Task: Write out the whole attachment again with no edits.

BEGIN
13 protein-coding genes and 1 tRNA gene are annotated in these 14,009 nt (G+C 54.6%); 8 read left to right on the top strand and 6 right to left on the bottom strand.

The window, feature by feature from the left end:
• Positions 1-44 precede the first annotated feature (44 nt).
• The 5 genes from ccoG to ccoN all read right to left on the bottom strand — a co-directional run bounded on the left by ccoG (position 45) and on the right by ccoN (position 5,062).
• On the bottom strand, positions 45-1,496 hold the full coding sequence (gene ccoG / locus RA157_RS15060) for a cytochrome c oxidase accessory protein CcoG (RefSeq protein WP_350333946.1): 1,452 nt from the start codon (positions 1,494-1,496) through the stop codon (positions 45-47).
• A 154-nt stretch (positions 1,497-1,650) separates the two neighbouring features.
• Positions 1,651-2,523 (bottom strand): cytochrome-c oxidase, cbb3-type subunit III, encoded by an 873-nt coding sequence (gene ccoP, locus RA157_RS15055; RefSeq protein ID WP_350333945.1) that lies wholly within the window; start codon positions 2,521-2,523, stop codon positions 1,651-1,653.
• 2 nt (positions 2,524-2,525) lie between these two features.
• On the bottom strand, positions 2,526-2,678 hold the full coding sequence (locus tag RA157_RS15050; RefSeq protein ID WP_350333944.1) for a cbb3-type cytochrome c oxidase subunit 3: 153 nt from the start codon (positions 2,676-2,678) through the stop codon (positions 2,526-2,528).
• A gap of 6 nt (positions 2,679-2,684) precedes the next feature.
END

13 protein-coding genes and 1 tRNA gene are annotated in these 14,009 nt (G+C 54.6%); 8 read left to right on the top strand and 6 right to left on the bottom strand.

The window, feature by feature from the left end:
• Positions 1-44 precede the first annotated feature (44 nt).
• The 5 genes from ccoG to ccoN all read right to left on the bottom strand — a co-directional run bounded on the left by ccoG (position 45) and on the right by ccoN (position 5,062).
• On the bottom strand, positions 45-1,496 hold the full coding sequence (gene ccoG / locus RA157_RS15060) for a cytochrome c oxidase accessory protein CcoG (RefSeq protein WP_350333946.1): 1,452 nt from the start codon (positions 1,494-1,496) through the stop codon (positions 45-47).
• A 154-nt stretch (positions 1,497-1,650) separates the two neighbouring features.
• Positions 1,651-2,523 (bottom strand): cytochrome-c oxidase, cbb3-type subunit III, encoded by an 873-nt coding sequence (gene ccoP, locus RA157_RS15055; RefSeq protein ID WP_350333945.1) that lies wholly within the window; start codon positions 2,521-2,523, stop codon positions 1,651-1,653.
• 2 nt (positions 2,524-2,525) lie between these two features.
• On the bottom strand, positions 2,526-2,678 hold the full coding sequence (locus tag RA157_RS15050; RefSeq protein ID WP_350333944.1) for a cbb3-type cytochrome c oxidase subunit 3: 153 nt from the start codon (positions 2,676-2,678) through the stop codon (positions 2,526-2,528).
• A gap of 6 nt (positions 2,679-2,684) precedes the next feature.